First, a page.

8th International Conference on Simulation Methods in Nuclear Science and Engineering

Workshop Details

DRAGON Workshop

DRAGON is a software for nuclear reactor lattice simulation developed and maintained by Polytechnique Montréal. Designed around two deterministic solvers for the 3D neutron transport equation (CP and MoC), it includes all the modeling tools required to generate burnup as well as local and global parameters dependent database for finite reactor core calculations. The topics that will be covered in this workshop are
  1. Overview of DRAGON and the GANLIB utilities. (G. Marleau and A. Hébert)
  2. Programming a DRAGON input deck with CLE-2000. (G. Marleau)
  3. Using DRAGON for burnup dependent lattice calculations. (A. Hébert or G. Marleau)
  4. Selecting the adequate DRAGON geometry for transport problems. (G. Marleau)
  5. Mixture composition for resonance self-shielding calculation. (A. Hébert)
  6. Creating a multi-parameter reactor database using DRAGON. (A. Hébert)
  7. Questions and conclusions. (G. Marleau and A. Hébert)

SCALE Workshop

SCALE is a comprehensive modeling and simulation suite for nuclear safety analysis and design developed and maintained by Oak Ridge National Laboratory under contract with the U.S. Nuclear Regulatory Commission, U.S. Department of Energy, and the National Nuclear Security Administration to perform reactor physics, criticality safety, radiation shielding, and spent fuel characterization for nuclear facilities and transportation/storage package designs.
In this workshop we will present:
  1. a brief overview of the capabilities in the latest SCALE 6.2.3 release,
  2. an introduction to the TSUNAMI 3D code for assessing cross section sensitivity and uncertainty as well as system similarity,
  3. an introduction to the Sampler uncertainty quantification code for quantifying uncertainty in arbitrary input parameters and nuclear data, and
  4. a summary of ongoing activities for the next SCALE 6.3.0 release including new ENDF/B-VIII nuclear data libraries and the SHIFT Monte Carlo code.

SuperMC Workshop

Super Multi-functional Calculation Program for Nuclear Design and Safety Evaluation (SuperMC) is the large-scaled integrated software system for neutronics design. Taking radiation transport calculation as the core, SuperMC supports the whole process neutronics calculation containing depletion, radiation source term/dose/biohazard, and material activation, and is also in support of the multi-physics coupling calculation of thermo-hydraulics, structural mechanics, chemistry, biology, etc. Besides, based on the cloud computing framework, it integrates accurate modeling, visualized analyses and virtual simulations and comprehensive data libraries as a whole. SuperMC can be used for the design and safety evaluation of nuclear energy systems, as well as nuclear technology application field including radiation medicine, nuclear detection and so on. SuperMC has been widely applied in over 60 nations and more than 30 mega nuclear engineering projects. It has been publicly distributed by the OECD/NEA.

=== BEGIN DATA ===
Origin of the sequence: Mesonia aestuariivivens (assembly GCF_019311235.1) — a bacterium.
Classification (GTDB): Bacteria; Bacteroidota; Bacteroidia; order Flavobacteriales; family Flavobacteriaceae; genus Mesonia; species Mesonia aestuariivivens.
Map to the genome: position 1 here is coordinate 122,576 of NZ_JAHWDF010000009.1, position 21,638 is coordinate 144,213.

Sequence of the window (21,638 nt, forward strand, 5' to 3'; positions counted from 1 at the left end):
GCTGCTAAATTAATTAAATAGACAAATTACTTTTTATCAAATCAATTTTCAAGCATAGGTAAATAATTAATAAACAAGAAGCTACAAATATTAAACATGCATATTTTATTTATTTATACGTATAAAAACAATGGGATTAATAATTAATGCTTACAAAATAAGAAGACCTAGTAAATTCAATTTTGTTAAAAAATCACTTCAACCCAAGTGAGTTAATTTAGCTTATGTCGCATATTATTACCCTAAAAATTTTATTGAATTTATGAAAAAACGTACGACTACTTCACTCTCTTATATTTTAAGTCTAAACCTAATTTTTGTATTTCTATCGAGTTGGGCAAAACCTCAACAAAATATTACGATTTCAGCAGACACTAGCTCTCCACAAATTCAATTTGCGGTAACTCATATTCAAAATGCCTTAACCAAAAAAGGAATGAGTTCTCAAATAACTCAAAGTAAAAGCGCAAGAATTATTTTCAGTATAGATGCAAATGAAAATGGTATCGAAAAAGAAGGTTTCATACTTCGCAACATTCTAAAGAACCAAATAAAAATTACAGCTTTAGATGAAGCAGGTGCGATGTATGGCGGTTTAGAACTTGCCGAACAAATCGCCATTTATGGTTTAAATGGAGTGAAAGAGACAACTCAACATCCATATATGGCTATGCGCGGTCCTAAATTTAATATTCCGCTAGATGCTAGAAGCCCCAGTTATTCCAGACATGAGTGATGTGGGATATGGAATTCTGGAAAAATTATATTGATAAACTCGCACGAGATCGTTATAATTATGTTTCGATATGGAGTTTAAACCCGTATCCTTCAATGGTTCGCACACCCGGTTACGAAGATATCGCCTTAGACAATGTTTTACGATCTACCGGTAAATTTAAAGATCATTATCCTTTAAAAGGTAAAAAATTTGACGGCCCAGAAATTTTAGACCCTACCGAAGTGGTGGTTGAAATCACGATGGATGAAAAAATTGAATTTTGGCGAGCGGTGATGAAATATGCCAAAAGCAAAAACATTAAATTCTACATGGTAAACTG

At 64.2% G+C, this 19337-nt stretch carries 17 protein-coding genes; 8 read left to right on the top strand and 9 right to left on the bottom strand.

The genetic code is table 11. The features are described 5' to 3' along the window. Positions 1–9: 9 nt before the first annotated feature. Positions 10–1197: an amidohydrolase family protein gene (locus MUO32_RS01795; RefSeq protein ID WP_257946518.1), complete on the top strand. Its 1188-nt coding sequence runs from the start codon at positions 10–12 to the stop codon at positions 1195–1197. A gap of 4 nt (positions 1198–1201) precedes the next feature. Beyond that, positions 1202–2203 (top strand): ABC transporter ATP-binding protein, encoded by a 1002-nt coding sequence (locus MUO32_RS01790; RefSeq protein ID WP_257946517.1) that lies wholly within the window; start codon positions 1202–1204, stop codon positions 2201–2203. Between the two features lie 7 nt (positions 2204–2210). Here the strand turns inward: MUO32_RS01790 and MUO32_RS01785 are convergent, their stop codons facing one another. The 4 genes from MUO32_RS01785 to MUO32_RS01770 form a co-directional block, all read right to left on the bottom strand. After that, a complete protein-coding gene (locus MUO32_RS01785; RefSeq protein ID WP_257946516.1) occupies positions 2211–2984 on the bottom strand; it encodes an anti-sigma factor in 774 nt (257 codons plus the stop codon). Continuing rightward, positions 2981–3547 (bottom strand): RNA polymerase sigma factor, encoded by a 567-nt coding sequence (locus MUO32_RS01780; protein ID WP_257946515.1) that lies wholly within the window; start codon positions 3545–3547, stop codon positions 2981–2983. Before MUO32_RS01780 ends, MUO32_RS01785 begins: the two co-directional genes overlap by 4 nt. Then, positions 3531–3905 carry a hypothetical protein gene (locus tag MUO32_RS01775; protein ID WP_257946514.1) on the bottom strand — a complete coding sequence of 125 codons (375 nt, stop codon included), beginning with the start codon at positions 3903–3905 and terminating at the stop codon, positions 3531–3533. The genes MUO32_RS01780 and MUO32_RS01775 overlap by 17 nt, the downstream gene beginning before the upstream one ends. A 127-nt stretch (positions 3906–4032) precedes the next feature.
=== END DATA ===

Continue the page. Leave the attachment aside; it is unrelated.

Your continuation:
The workshop of SuperMC will contain following sessions:
  1. Introduction to SuperMC: The development history, the main functions and the advanced methods of SuperMC
  2. SuperMC Tutorial:This part of the workshop will give the introduction to the usage of the automatic modeling, calculation and visualization modules.
  3. Advanced features of SuperMC:This part of the workshop will give detailed introduction of the advanced methods, such as the shutdown dose rate calculation, GWWG, etc.
  4. Discussion